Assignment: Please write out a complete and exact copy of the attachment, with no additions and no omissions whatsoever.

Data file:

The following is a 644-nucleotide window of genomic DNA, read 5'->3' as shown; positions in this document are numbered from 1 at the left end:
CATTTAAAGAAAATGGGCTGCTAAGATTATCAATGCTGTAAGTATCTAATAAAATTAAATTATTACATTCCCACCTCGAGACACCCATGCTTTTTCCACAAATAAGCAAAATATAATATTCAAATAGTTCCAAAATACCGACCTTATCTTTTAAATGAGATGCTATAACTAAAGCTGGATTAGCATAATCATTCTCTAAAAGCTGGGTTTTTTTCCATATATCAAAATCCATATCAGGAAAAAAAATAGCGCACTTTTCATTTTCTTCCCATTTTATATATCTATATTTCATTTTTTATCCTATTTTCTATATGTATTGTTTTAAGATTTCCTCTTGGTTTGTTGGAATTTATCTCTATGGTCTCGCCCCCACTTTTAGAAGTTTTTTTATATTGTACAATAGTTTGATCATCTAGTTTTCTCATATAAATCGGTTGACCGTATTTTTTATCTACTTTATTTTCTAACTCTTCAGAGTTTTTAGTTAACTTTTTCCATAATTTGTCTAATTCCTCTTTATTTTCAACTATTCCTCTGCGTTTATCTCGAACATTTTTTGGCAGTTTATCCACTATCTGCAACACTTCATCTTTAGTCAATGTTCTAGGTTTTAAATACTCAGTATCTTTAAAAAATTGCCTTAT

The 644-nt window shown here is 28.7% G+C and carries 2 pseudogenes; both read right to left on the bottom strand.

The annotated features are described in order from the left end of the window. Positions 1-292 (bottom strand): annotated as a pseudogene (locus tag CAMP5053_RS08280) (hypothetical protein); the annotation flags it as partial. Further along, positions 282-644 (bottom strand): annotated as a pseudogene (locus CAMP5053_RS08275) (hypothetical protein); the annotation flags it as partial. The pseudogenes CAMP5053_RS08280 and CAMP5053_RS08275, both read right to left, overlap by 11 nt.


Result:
The following is a 644-nucleotide window of genomic DNA, read 5'->3' as shown; positions in this document are numbered from 1 at the left end:
CATTTAAAGAAAATGGGCTGCTAAGATTATCAATGCTGTAAGTATCTAATAAAATTAAATTATTACATTCCCACCTCGAGACACCCATGCTTTTTCCACAAATAAGCAAAATATAATATTCAAATAGTTCCAAAATACCGACCTTATCTTTTAAATGAGATGCTATAACTAAAGCTGGATTAGCATAATCATTCTCTAAAAGCTGGGTTTTTTTCCATATATCAAAATCCATATCAGGAAAAAAAATAGCGCACTTTTCATTTTCTTCCCATTTTATATATCTATATTTCATTTTTTATCCTATTTTCTATATGTATTGTTTTAAGATTTCCTCTTGGTTTGTTGGAATTTATCTCTATGGTCTCGCCCCCACTTTTAGAAGTTTTTTTATATTGTACAATAGTTTGATCATCTAGTTTTCTCATATAAATCGGTTGACCGTATTTTTTATCTACTTTATTTTCTAACTCTTCAGAGTTTTTAGTTAACTTTTTCCATAATTTGTCTAATTCCTCTTTATTTTCAACTATTCCTCTGCGTTTATCTCGAACATTTTTTGGCAGTTTATCCACTATCTGCAACACTTCATCTTTAGTCAATGTTCTAGGTTTTAAATACTCAGTATCTTTAAAAAATTGCCTTAT

The 644-nt window shown here is 28.7% G+C and carries 2 pseudogenes; both read right to left on the bottom strand.

The annotated features are described in order from the left end of the window. Positions 1-292 (bottom strand): annotated as a pseudogene (locus tag CAMP5053_RS08280) (hypothetical protein); the annotation flags it as partial. Further along, positions 282-644 (bottom strand): annotated as a pseudogene (locus CAMP5053_RS08275) (hypothetical protein); the annotation flags it as partial. The pseudogenes CAMP5053_RS08280 and CAMP5053_RS08275, both read right to left, overlap by 11 nt.